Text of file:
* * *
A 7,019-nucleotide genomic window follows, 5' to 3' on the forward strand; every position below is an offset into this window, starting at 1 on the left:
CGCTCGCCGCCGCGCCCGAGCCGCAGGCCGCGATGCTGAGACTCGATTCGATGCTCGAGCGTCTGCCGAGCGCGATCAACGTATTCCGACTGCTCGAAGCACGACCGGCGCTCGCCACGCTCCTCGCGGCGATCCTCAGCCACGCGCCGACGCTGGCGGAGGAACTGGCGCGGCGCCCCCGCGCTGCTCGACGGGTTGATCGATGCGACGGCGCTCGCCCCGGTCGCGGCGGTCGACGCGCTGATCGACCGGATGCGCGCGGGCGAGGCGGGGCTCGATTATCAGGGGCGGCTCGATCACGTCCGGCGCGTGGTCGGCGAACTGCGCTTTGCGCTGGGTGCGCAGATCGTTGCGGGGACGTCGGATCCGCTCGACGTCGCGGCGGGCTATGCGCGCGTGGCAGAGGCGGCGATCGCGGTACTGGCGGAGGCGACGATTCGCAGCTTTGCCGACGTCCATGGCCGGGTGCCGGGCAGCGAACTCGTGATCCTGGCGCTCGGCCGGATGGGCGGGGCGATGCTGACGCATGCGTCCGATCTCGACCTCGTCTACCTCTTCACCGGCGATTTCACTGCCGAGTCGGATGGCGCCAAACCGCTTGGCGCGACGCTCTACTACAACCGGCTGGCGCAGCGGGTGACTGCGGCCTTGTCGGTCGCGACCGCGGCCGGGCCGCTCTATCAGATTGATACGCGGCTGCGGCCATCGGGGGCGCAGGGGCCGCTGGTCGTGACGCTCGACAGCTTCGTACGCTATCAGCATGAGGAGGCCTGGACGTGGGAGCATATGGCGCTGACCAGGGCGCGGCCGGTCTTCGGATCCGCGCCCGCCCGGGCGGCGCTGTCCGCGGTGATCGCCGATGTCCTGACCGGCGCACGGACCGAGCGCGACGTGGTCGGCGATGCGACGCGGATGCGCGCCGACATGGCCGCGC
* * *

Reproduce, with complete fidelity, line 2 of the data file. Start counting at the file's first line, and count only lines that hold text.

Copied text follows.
CGCTCGCCGCCGCGCCCGAGCCGCAGGCCGCGATGCTGAGACTCGATTCGATGCTCGAGCGTCTGCCGAGCGCGATCAACGTATTCCGACTGCTCGAAGCACGACCGGCGCTCGCCACGCTCCTCGCGGCGATCCTCAGCCACGCGCCGACGCTGGCGGAGGAACTGGCGCGGCGCCCCCGCGCTGCTCGACGGGTTGATCGATGCGACGGCGCTCGCCCCGGTCGCGGCGGTCGACGCGCTGATCGACCGGATGCGCGCGGGCGAGGCGGGGCTCGATTATCAGGGGCGGCTCGATCACGTCCGGCGCGTGGTCGGCGAACTGCGCTTTGCGCTGGGTGCGCAGATCGTTGCGGGGACGTCGGATCCGCTCGACGTCGCGGCGGGCTATGCGCGCGTGGCAGAGGCGGCGATCGCGGTACTGGCGGAGGCGACGATTCGCAGCTTTGCCGACGTCCATGGCCGGGTGCCGGGCAGCGAACTCGTGATCCTGGCGCTCGGCCGGATGGGCGGGGCGATGCTGACGCATGCGTCCGATCTCGACCTCGTCTACCTCTTCACCGGCGATTTCACTGCCGAGTCGGATGGCGCCAAACCGCTTGGCGCGACGCTCTACTACAACCGGCTGGCGCAGCGGGTGACTGCGGCCTTGTCGGTCGCGACCGCGGCCGGGCCGCTCTATCAGATTGATACGCGGCTGCGGCCATCGGGGGCGCAGGGGCCGCTGGTCGTGACGCTCGACAGCTTCGTACGCTATCAGCATGAGGAGGCCTGGACGTGGGAGCATATGGCGCTGACCAGGGCGCGGCCGGTCTTCGGATCCGCGCCCGCCCGGGCGGCGCTGTCCGCGGTGATCGCCGATGTCCTGACCGGCGCACGGACCGAGCGCGACGTGGTCGGCGATGCGACGCGGATGCGCGCCGACATGGCCGCGC